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How Thumb Sucking Can Affect a Child’s Teeth

Thumb sucking is a common habit in small children and has even been observed in fetuses. Sucking is a natural reflex in infants, and many will put their hands, fingers or thumbs in their mouths. Many such youngsters will suck their thumbs while holding a security blanket or some other beloved object. Babies find thumb sucking soothing and will do it when tired, bored, or anxious.

Many children stop sucking their thumbs on their own as toddlers when they are between two and four years old. Teasing encourages older children who’ve clung to the habit to give it up. Even children who have abandoned thumb sucking may revert to it if they’re sufficiently upset.

When does thumb sucking become a problem?

Many orthodontists believe that thumb sucking isn’t a problem until the permanent teeth start to come in. It will then start causing dental problems affecting the alignment of the teeth. The result is often an overbite or open bite.

Others argue that thumb sucking can start to cause problems by as early as age four. A small child’s jawbones are still soft and pliable, and prolonged thumb sucking could eventually alter their shape. Thumb sucking will also make the dental arches more narrow which will cause the upper front teeth to get pushed outward while the lower teeth are forced inward.

Prolonged thumb sucking can also affect the palate or roof of the mouth. That, in turn, can cause such serious problems as difficulties chewing or speaking. Common speech impediments seen in children who suck their thumbs include lisping, thrusting the tongue out while talking, and difficulties pronouncing certain letters like T and D. Thumb sucking will also force the tongue out of place that could lead to problems with learning to swallow.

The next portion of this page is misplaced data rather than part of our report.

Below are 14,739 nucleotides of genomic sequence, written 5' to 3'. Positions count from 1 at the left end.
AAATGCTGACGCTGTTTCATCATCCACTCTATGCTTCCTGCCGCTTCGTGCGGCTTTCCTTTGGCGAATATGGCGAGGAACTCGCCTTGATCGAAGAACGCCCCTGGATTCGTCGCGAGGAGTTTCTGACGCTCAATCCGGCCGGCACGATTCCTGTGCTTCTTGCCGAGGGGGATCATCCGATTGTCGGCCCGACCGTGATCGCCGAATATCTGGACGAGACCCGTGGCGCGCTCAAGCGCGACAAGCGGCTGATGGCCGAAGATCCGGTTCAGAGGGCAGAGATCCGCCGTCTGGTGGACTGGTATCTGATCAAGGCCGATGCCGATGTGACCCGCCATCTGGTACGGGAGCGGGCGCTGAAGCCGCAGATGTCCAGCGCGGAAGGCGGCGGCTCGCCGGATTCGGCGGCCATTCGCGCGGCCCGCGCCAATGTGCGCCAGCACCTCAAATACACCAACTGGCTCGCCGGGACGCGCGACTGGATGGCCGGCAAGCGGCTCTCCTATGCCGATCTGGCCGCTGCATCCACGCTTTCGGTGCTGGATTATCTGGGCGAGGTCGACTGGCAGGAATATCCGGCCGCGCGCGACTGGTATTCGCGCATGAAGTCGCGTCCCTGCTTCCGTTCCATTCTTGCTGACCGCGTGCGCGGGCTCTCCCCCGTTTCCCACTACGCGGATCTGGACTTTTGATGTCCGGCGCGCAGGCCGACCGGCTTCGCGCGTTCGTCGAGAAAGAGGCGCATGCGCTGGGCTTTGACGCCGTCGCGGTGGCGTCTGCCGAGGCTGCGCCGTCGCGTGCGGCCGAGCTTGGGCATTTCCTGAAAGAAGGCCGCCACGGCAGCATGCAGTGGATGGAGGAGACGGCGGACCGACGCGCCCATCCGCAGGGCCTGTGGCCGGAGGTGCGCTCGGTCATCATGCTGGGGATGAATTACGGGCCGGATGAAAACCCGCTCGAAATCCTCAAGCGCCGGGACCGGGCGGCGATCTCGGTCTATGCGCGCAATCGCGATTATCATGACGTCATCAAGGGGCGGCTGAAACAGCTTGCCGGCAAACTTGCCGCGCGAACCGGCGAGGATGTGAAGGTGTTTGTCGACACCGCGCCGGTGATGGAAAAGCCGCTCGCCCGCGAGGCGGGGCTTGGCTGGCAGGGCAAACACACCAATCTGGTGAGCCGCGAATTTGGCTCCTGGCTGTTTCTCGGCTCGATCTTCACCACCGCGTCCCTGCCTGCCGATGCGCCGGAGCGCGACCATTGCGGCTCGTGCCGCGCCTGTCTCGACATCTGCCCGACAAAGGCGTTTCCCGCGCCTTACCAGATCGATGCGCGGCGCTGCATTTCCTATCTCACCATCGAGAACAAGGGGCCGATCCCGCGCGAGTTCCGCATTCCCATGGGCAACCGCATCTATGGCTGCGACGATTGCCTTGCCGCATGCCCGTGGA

When should parents intervene?

Parents might want to step in if:

  • The child still frequently sucks their thumb, and they are over four years old
  • The thumb sucking is starting to cause visible dental problems
  • The thumb sucking embarrasses the child

What methods help?
Simply ignoring the thumb sucking sometimes works, especially if the child does so to try to get attention. Parents should also try to identify stressors that make a child want to suck their thumb. If the child sucks their thumb due to anxiety, the parents should figure out what the problem is and help the child find another way to cope.

Parents can also use positive reinforcement such as praise to encourage a child when they don’t suck their thumb. They should not use negative reinforcement like scolding or ridicule since that tends to make the thumb sucking worse.

At Ragan Orthodontics, we offer oral appliances that are designed to discourage thumb sucking. Thumb crib appliances and thumb guards can help deter children from sucking their thumbs. To learn more about thumb sucking treatments and options, contact Ragan Orthodontics today.